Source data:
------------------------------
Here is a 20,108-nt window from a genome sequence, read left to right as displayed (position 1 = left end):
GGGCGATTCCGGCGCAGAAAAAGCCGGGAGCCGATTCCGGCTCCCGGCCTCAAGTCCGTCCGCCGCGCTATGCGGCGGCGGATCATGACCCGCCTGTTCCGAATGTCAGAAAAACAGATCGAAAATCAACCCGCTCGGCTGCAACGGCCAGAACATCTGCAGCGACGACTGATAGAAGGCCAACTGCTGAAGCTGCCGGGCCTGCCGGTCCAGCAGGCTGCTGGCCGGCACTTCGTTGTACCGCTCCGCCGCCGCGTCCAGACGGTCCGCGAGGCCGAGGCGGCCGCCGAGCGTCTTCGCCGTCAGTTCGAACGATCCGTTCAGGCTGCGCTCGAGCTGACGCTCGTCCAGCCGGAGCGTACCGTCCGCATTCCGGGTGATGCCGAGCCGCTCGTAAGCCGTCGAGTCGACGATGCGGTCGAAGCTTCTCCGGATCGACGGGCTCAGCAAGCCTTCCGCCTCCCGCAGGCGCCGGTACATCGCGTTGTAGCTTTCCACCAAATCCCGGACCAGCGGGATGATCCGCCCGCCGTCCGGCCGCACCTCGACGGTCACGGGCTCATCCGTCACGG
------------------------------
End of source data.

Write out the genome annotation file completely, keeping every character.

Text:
Here is a 20,108-nt window from a genome sequence, read left to right as displayed (position 1 = left end):
GGGCGATTCCGGCGCAGAAAAAGCCGGGAGCCGATTCCGGCTCCCGGCCTCAAGTCCGTCCGCCGCGCTATGCGGCGGCGGATCATGACCCGCCTGTTCCGAATGTCAGAAAAACAGATCGAAAATCAACCCGCTCGGCTGCAACGGCCAGAACATCTGCAGCGACGACTGATAGAAGGCCAACTGCTGAAGCTGCCGGGCCTGCCGGTCCAGCAGGCTGCTGGCCGGCACTTCGTTGTACCGCTCCGCCGCCGCGTCCAGACGGTCCGCGAGGCCGAGGCGGCCGCCGAGCGTCTTCGCCGTCAGTTCGAACGATCCGTTCAGGCTGCGCTCGAGCTGACGCTCGTCCAGCCGGAGCGTACCGTCCGCATTCCGGGTGATGCCGAGCCGCTCGTAAGCCGTCGAGTCGACGATGCGGTCGAAGCTTCTCCGGATCGACGGGCTCAGCAAGCCTTCCGCCTCCCGCAGGCGCCGGTACATCGCGTTGTAGCTTTCCACCAAATCCCGGACCAGCGGGATGATCCGCCCGCCGTCCGGCCGCACCTCGACGGTCACGGGCTCATCCGTCACGG